Life does, indeed, happen…every second of every minute of every day. You are going along and think you know the daily occurrences. Then a variant enters in, be it health, money, unexpected change of jobs or becoming jobless, loved ones having problems which can impact you, etc. It can be good things as well as bad. Sometimes there are companions that we think are going to last a lifetime, and somehow the variants cause them to take a course that takes them into a different reality.
It is like traveling in a canoe, paddling along, peacefully enjoying the experience. Perhaps there is another in his/her canoe going with you, side by side. Then, unexpectedly, a small island comes up — you go on one side and your companion goes on the other. You pass the island, and your friend does not appear for another current took them off on another path. You cannot reach around and try to re-establish the connection before the island. Yet, it cannot happen because life has presented you with a new way to go. Your only choice is to be where you are and go forward, paddling along.
Sometimes on my journey, this has happened to me. People whom I have dearly loved have disappeared down another channel, never to return. Rarely, do they ever return. It is difficult to let them go on their path and find where it is that I am going. Yet it is mandated by Life.
Life Flows along like a river.
Some people try to stand on the bank with one foot and put the other in the canoe. They never trust the canoe (Journey), so they hobble along, trying to be safe and secure. That can be the biggest myth of all because change comes to everyone. How we respond makes the difference.
In “The Tao of Pooh” by Benjamin Hoff, a story is told:
“Literally, Wu Wei means ‘without doing, causing, or making.’ But practically speaking, it means without meddlesome, combative, or egotistical effort. It seems rather significant that the character Wei developed from the symbols for a clawing hand and a monkey, since the term Wu Wei means no going against the nature of things; no clever tampering; no Monkeying Around.
The efficiency of Wu Wei is like that of water flowing over and around the rocks in its path — not the mechanical, straight-line approach that usually ends up short-circuiting natural laws, but one that evolves from an inner sensitivity to the natural rhythm of things.
Let’s take an example from the writings of Chuang-tse:
At the Gorge of Lu, the great waterfall plunges for thousands of feet, its spray visible for miles. In the churning water below, no living creature can be seen.
One day, K’ung Fu-tse was standing at a distance from the pool’s edge, when he saw an old man being tossed about in the turbulent water. He called to his disciples, and together they ran to rescue the victim. But by the time they reached the water, the old man had climbed out onto the bank and was walking along, singing to himself.
K’ung Fu’tse hurried up to him. ‘You would have to be a ghost to survive that,’ he said, ‘but you seem to be a man, instead. What secret power do you have?’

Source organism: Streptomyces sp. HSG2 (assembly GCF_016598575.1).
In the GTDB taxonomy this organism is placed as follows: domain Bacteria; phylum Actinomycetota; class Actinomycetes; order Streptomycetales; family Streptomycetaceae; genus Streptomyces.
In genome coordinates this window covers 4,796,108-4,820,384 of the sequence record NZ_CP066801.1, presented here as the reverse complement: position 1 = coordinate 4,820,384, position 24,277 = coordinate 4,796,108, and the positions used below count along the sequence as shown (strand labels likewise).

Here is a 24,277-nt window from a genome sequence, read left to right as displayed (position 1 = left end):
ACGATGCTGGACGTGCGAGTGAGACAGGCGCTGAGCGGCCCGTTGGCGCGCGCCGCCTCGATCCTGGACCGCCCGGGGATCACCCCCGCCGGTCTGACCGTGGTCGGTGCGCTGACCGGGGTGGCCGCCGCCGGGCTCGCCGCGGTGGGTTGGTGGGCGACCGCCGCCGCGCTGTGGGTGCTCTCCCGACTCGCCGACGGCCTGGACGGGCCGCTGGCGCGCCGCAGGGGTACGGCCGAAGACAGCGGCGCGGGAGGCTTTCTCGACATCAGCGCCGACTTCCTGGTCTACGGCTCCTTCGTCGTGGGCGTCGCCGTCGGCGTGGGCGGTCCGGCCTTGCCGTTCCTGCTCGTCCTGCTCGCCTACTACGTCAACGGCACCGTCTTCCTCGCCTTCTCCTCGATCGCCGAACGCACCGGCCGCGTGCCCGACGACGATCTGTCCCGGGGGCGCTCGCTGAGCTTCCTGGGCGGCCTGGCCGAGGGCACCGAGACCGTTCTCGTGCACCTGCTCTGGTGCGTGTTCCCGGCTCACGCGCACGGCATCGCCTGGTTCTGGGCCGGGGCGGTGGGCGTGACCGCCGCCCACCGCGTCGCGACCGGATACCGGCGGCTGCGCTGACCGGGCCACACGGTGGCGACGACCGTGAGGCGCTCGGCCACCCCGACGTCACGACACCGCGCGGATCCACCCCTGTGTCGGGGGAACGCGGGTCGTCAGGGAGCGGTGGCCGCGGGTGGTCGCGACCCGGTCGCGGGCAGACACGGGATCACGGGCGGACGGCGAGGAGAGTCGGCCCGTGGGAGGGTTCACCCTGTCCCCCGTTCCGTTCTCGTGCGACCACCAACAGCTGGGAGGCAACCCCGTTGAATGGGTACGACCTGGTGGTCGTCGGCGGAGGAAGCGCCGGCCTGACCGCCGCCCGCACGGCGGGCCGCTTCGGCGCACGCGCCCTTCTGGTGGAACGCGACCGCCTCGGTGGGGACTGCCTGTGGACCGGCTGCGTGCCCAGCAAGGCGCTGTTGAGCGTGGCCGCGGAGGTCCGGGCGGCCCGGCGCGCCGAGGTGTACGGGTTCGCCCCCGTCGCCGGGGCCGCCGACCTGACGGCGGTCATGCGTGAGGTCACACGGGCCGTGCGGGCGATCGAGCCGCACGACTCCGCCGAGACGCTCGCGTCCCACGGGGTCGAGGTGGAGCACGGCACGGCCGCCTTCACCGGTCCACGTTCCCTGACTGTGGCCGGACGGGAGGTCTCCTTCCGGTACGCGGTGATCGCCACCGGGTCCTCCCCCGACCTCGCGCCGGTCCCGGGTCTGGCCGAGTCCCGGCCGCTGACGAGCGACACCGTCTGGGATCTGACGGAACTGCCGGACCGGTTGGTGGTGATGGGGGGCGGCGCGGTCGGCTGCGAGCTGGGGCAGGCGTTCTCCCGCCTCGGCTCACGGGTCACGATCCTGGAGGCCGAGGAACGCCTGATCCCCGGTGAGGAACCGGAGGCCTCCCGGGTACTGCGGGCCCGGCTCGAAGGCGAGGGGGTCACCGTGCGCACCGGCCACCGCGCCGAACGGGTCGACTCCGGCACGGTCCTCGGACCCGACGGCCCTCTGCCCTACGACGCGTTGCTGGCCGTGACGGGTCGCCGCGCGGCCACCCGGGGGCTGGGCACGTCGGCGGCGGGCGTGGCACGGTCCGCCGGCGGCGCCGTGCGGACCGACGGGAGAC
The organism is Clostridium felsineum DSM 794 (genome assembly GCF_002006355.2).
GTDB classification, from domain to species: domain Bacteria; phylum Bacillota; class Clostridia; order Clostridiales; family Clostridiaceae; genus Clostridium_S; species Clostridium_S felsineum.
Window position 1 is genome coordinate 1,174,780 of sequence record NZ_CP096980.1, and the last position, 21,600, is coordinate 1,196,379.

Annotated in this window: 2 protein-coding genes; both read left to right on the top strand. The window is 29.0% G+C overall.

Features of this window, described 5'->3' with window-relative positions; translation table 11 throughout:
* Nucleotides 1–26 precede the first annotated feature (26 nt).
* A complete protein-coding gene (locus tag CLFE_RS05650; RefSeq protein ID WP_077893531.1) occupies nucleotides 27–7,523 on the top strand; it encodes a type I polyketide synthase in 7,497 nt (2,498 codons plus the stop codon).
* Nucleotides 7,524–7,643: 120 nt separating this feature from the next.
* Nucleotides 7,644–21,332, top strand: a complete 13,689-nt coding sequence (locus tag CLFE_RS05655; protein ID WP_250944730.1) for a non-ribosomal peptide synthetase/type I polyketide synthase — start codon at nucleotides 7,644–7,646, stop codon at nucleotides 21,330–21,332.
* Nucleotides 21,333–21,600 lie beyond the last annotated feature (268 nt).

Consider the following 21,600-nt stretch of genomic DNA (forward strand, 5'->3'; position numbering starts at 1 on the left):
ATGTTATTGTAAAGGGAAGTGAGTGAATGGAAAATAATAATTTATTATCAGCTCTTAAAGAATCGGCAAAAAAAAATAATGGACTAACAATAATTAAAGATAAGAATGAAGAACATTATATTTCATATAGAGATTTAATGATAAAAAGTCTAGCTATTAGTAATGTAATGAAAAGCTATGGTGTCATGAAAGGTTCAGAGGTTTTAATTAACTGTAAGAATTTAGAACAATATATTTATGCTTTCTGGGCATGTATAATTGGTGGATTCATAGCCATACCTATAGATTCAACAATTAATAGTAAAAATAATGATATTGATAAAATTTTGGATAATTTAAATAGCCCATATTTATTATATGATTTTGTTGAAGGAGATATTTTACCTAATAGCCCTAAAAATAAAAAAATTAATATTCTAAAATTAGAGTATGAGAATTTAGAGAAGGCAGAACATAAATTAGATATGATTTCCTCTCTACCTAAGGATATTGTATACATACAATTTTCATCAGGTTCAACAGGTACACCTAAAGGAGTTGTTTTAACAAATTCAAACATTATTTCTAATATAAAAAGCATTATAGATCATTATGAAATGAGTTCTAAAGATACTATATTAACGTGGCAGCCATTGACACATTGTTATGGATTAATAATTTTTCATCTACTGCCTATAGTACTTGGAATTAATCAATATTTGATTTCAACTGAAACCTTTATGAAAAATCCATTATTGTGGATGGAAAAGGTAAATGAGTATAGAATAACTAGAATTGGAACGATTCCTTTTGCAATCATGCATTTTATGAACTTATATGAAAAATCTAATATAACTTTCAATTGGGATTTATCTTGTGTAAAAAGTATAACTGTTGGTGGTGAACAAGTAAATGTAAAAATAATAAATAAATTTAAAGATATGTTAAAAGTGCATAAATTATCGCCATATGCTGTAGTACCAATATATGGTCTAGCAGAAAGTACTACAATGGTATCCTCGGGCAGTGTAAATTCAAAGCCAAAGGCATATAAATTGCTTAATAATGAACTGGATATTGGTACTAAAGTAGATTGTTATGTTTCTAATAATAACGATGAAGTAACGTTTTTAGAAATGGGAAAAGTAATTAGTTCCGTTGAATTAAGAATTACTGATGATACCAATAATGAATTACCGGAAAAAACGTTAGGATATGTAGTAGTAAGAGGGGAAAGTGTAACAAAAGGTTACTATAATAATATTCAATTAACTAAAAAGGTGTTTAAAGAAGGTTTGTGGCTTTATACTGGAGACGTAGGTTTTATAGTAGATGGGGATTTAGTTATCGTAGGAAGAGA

‘Nothing special,’ the old man replied. ‘I began to learn while very young, and grew up practicing it. Now I am certain of success. I go down with the water and come up with the water. I follow it and forget myself. I survive because I don’t struggle against the water’s superior power. That’s all.’
When we learn to work with our own Inner Nature, and with the natural laws operating around us, we reach the level of Wu Wei. Then we work with the natural order of things and operate on the principle of minimal effort.”
In metaphysics, I have found that if I am struggling, something is amiss. Either I am hanging onto something with a strong grip (and this can be for myself or a loved one), or there are outside forces at work which need examined, dealt with, and resolved. I know what my flow is like. I know I must pay attention to it and give it due process, or I will encounter more problems, which can multiply exponentially. “Just Let Go!” should be written indelibly onto my brain.
A personal example is that I fell on a freshly-mopped floor in a restaurant without a visible “Wet Floor” sign. I injured my left knee, tearing my MCL with Meniscus involvement. I am three months post accident, doing physical therapy. I would like to rush it so I can get better and go back to the activity level I had before the incident. I was starting to walk faster and created a reversal on my healing process. So now I have to slow down and quit trying to hasten the process. I must be where I am and take small doable steps so that I can heal properly. I have to remind myself, moment by moment, to quit “pushing the river.”
Another example is about a loved one’s health changing dramatically, making me very sad for their loss of being able to stay in their home or possibly a stroke changing how they can function. One can only watch sometimes as this happens to others. Yes, you can offer assistance perhaps, but not always. For instance, Dementia — when changes are necessitated by the condition.
When your Life alters course, are you pliable enough to “go with the flow?” Can you chart a course in unknown waters by gathering information about possibilities, choosing the best one you can (with the understanding that the moment of absolute certainty will never arrive), and then get both feet in your canoe and start paddling? Or will you fight, struggle, and resist the new reality? It is your choice, you know.
God bless your journey!
Low water flow
Heavy Water Flow
Flood Stage Water Flow